Abstract

The article addresses the question of a German-Jewish "symbiosis" in the context of three bodies of text that are geared towards German-Jewish woman readers. Raphael Breuer's Diary of a Jewish Woman Student (1907) and Else Croner's The Modern Jewess (1913), as well as the women's journal Die jüdische Frau (1925-1927), aimed to define and regulate Jewish femininity in ways what would safeguard the continuity of the Jewish tradition and the Jewish people within a highly assimilatory German society. The shift from a proudly assertive stance on Jewish femininity to an apologetic response to a prevalent antisemitic discourse, marked by World War I, vividly illustrates the limitations of gender-specific national discourses that attempt to write "difference" onto women's bodies.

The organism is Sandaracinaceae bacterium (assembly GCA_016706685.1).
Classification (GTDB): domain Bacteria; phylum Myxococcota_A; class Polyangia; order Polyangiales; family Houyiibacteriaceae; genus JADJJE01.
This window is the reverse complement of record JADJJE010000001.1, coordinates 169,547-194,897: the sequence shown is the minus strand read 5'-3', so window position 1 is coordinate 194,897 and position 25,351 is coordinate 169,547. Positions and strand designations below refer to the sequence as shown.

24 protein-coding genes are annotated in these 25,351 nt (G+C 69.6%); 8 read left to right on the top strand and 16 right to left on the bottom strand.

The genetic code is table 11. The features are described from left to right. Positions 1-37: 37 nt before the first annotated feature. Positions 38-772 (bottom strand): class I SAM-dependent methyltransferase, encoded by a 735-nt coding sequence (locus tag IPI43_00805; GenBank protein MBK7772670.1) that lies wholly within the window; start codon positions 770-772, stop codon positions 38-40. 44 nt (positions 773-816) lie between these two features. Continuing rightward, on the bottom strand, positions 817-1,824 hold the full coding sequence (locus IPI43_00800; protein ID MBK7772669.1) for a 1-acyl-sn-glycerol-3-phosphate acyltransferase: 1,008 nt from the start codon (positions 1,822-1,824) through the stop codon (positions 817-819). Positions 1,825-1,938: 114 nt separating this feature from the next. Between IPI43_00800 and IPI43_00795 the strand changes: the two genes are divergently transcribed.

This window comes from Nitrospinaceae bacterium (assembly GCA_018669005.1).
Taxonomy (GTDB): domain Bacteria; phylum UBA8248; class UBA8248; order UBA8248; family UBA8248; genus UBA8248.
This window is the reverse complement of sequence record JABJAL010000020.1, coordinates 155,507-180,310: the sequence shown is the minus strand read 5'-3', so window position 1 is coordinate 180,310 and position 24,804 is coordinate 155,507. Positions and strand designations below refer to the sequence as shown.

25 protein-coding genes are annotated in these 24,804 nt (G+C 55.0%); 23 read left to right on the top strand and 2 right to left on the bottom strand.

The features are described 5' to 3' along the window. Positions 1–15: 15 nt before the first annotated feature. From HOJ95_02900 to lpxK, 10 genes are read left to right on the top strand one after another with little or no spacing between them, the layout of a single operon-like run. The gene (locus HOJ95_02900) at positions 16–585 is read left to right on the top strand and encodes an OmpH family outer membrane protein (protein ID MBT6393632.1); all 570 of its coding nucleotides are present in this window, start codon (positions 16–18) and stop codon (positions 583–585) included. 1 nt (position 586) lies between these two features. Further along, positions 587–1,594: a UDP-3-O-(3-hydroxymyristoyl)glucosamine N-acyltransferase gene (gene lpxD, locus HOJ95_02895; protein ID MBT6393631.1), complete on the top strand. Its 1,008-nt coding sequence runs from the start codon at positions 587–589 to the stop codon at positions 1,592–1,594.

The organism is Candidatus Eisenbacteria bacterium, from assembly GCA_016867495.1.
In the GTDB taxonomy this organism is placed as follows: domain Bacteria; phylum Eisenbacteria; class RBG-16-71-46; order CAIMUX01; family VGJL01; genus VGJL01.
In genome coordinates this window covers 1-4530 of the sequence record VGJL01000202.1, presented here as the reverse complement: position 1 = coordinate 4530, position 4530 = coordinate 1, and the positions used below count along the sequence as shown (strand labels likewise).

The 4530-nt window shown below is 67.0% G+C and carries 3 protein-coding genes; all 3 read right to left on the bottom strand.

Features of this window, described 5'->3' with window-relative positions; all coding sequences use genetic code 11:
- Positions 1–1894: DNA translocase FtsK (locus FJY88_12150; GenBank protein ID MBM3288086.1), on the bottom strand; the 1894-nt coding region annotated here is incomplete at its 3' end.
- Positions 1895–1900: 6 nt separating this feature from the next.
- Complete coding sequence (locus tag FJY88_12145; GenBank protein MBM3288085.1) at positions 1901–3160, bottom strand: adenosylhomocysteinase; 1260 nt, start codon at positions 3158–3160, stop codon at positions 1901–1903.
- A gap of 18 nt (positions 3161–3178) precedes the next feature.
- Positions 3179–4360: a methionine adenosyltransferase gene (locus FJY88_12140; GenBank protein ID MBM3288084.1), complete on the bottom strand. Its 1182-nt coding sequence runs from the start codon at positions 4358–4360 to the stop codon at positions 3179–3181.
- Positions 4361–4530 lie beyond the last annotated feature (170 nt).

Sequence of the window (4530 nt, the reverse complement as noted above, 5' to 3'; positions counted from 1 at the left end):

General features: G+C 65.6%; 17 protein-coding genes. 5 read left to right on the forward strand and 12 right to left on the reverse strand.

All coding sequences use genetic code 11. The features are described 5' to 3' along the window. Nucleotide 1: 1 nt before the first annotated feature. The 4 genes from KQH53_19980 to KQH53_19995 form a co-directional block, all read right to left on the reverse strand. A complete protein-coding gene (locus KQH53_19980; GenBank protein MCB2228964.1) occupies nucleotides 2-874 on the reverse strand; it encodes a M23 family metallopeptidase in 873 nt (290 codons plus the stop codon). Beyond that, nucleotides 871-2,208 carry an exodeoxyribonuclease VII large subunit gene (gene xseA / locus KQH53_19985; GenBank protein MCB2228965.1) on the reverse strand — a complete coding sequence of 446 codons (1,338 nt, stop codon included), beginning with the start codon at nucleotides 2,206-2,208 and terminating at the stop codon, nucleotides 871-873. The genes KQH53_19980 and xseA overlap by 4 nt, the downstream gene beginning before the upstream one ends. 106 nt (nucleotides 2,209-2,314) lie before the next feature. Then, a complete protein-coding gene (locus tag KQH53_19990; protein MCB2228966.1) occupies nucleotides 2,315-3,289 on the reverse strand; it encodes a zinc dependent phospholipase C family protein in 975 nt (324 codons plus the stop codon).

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Additional Information

ISSN
1534-5165
Print ISSN
0882-8539
Pages
pp. 20-33
Launched on MUSE
2012-10-03
Open Access
No
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